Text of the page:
Cover image for It was probably something you ate : a practical guide to avoiding and surviving foodborne illness
It was probably something you ate : a practical guide to avoiding and surviving foodborne illness
Fox, Nicols.
Personal Author:
Publication Information:
New York, N.Y., U.S.A. : Penguin Books, 1999.
Physical Description:
ix, 229 pages ; 20 cm
Format :


Call Number
Material Type
Home Location
Item Holds
RC143 .F69 1999 Adult Non-Fiction Central Closed Stacks
RC143 .F69 1999 Adult Non-Fiction Open Shelf

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Slight fever. Nausea. A rumbling in the stomach. Diarrhea. What you might think is the flu was probably something you ate. Food-borne illness afflicts 81,000,000 Americans each year, killing 9,000 annually, and yet too many people ignore the fatal hazards lurking in our markets, restaurants, and kitchens.Now food-pathogen expert Nicols Fox offers a useful, informative guide to preventing, diagnosing, and surviving a food-borne illness. Far more serious than a slight discomfort in the abdomen, food-based pathogens can have long-term physical consequences, leaving victims with lifelong impairment of the digestive system and damage to the lungs, ears, kidneys, brain, and heart. Fox surveys the complicated terrain of food-borne disease, profiling common and uncommon pathogens such as Salmonella, hepatitis A, E. coli, Campylobacter, and Cyclospora. She also outlines practical advice for dealing with common symptoms and illness-prevention techniques for the home and restaurants. Combining the real stories of victims of food-borne illness with the most up-to-date information about emerging food-borne pathogens, It Was Probably Something You Ate is a sourcebook you may not be able to live without.

Author Notes

Journalist Nicols Fox is the author of Spoiled: The Dangerous Truth about a Food Chain Gone Haywire (paperback title Spoiled: Why Our Food Is Making Us Sick and What We Can Do about It). Spoiled focuses on food-borne diseases, such as E. coli and Salmonella, that kill almost 9,000 Americans each year.

Fox first became interested in the subject in 1993, when she read about a group of children on the west coast who had become seriously ill and, in several cases, had died, after eating hamburgers contaminated with E. coli bacteria at a local fast-food restaurant. She began researching the subject, and reached the frightening conclusion that the E. coli incident she'd read about was not an isolated incident; food, particularly meat, becomes contaminated with E. coli and other pathogens very easily because of the way the Americans mass-produce, process, and distribute food.

As a result of several years of research, Fox wrote Spoiled and became a "reluctant" vegetarian. Fox has written articles for many journals, including The Economist and the Washington Journalism Review, where she worked as an editor for many years. She lives in rural Maine.

(Bowker Author Biography)

Reviews 2

Booklist Review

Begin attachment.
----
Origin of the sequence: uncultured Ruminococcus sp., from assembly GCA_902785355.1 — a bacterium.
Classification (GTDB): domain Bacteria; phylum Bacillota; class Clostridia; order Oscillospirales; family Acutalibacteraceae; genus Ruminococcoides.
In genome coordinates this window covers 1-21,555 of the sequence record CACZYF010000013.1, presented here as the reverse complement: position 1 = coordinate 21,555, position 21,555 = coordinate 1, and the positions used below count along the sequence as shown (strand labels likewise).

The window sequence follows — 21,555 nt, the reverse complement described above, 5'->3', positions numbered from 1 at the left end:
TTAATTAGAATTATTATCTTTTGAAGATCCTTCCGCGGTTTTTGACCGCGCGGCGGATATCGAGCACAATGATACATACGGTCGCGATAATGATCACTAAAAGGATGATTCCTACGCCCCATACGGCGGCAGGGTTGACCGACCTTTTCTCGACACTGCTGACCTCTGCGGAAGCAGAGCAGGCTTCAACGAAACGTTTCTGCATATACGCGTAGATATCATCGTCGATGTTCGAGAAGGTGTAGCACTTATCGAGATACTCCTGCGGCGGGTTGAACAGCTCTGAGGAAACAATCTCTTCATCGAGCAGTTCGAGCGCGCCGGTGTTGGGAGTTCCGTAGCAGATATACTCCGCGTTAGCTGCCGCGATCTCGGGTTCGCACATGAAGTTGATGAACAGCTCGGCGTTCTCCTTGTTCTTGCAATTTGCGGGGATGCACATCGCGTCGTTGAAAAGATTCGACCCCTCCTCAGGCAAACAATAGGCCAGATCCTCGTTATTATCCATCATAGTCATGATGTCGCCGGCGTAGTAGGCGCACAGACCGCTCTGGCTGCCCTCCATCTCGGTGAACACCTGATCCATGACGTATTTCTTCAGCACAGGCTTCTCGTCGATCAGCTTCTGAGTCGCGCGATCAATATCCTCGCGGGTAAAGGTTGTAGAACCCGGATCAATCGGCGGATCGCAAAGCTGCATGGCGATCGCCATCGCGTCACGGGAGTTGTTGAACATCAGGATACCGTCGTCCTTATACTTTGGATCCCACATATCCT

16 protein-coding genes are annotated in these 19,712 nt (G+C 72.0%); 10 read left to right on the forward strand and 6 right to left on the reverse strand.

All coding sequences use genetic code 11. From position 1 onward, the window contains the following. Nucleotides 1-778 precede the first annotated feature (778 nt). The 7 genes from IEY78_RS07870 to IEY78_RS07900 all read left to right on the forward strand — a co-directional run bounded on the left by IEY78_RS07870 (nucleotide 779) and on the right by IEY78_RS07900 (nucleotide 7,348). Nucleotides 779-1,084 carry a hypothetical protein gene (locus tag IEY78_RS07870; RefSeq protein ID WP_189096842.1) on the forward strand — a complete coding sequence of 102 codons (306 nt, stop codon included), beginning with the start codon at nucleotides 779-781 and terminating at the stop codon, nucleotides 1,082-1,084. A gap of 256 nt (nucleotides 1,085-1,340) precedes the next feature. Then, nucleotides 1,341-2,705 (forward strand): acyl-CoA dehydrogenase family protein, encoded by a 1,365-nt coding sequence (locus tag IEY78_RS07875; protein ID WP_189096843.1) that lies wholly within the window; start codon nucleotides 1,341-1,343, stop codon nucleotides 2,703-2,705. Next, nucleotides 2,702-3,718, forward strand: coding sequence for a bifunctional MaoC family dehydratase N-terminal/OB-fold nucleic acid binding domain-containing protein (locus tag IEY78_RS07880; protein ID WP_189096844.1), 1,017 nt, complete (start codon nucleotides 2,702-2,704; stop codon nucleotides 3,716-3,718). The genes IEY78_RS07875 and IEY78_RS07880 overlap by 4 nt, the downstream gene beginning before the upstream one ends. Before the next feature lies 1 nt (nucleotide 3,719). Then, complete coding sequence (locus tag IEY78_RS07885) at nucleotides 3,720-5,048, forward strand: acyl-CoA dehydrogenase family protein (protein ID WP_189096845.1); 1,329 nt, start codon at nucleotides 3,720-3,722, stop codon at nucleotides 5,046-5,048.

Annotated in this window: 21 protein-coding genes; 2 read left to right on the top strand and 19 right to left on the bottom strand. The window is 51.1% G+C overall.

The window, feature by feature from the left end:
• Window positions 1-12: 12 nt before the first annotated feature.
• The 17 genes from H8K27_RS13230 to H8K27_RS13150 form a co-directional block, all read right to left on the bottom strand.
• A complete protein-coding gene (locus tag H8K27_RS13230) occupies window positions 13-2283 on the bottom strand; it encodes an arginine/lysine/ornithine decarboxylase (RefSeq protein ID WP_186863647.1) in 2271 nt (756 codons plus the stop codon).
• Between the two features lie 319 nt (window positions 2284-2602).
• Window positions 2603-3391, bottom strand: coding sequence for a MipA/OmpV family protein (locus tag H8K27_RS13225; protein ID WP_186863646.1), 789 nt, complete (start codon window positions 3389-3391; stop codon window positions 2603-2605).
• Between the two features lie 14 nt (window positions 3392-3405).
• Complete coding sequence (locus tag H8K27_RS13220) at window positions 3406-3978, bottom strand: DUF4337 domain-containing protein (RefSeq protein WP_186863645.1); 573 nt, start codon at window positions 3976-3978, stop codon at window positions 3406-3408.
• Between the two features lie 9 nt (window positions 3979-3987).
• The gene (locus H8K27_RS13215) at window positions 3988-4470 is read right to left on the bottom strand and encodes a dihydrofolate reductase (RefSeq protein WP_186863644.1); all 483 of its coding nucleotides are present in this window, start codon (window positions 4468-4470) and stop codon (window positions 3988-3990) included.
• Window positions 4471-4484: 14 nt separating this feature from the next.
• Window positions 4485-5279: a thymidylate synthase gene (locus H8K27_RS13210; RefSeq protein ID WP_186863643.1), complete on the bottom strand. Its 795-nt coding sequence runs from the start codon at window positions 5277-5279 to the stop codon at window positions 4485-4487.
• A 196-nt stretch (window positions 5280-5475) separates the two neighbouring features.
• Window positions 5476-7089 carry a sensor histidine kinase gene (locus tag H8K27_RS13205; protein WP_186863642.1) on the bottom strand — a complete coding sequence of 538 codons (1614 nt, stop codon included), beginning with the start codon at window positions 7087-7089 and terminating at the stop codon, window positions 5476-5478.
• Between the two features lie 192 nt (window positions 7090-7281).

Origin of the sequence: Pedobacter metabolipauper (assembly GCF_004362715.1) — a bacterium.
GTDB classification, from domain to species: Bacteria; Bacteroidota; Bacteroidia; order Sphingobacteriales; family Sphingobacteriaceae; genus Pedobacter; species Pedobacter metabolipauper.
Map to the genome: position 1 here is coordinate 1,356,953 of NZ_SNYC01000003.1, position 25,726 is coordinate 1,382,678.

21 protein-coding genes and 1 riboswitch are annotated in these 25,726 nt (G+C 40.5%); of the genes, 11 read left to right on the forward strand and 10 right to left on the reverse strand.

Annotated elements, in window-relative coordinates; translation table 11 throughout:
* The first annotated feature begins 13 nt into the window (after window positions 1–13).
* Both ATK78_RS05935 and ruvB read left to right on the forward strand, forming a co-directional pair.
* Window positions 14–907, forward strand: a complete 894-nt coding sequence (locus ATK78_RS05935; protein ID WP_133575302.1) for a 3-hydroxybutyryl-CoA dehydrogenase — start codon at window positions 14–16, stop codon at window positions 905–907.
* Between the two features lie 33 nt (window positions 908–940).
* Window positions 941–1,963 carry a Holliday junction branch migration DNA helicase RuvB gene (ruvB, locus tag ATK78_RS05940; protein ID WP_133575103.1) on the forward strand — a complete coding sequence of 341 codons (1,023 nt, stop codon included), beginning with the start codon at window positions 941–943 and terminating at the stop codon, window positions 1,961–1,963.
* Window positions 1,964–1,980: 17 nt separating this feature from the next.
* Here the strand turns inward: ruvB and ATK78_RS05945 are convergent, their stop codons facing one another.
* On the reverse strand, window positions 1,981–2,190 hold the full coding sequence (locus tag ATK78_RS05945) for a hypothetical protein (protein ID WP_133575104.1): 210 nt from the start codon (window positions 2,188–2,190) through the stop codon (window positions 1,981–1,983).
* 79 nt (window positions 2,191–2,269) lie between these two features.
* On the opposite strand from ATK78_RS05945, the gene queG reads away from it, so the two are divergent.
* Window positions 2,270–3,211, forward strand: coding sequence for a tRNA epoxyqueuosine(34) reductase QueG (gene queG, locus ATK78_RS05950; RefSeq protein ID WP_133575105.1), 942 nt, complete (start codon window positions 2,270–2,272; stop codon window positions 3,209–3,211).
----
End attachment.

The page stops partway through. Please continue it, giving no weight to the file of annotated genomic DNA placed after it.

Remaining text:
Both the number of risks our food supply poses and their dangers are increasing. Some risks arise from undercooking, but by far the most result from bad or careless production and processing. Fox lengthily yet clearly discusses the major food pathogens and some lesser-known ones--what they are, where they come from, how they work, and how they can be encouraged or destroyed--using tables to organize basic information and serve as reminders. She selects realistic and powerful illustrative stories to drive home the main points; one of the best is about the food that caused egg-borne salmonella despite having no eggs in its recipe. Irradiation is not the answer to food contamination, Fox argues, for it can produce free radicals and lower nutrient potency. So what can a person do to lower food-poisoning risks? When dining out, consider avoiding salad bars; when at home, follow Fox's advice; and don't overdo antacids, for they can lower the stomach's ability to resist poisons. Finally, Fox emphasizes that in consumers resides the power for change. --William Beatty

Library Journal Review

Illness from foodborne pathogens is common, striking millions of people and killing thousands annually. So argues investigative journalist Fox, whose previous book Spoiled: The Dangerous Truth About a Food Chain Gone Haywire (LJ 7/97) looked at ecological reasons for this widespread problem. This new work follows up with practical advice on how to avoid and recover from food poisoning as well as detailed information on specific pathogens. Fox also discusses cultural, technological, and institutional reasons for the recent surge in foodborne illnesses and suggests ways in which consumers might spark institutional change to make our food supply safer. This readable, balanced, and extensively researched work is a distinguished contribution to the small but growing literature of consumer sourcebooks on this issue. For public and academic librariesÄNoemie Maxwell Vassilakis, Seattle Midwifery Sch. (c) Copyright 2010. Library Journals LLC, a wholly owned subsidiary of Media Source, Inc. No redistribution permitted.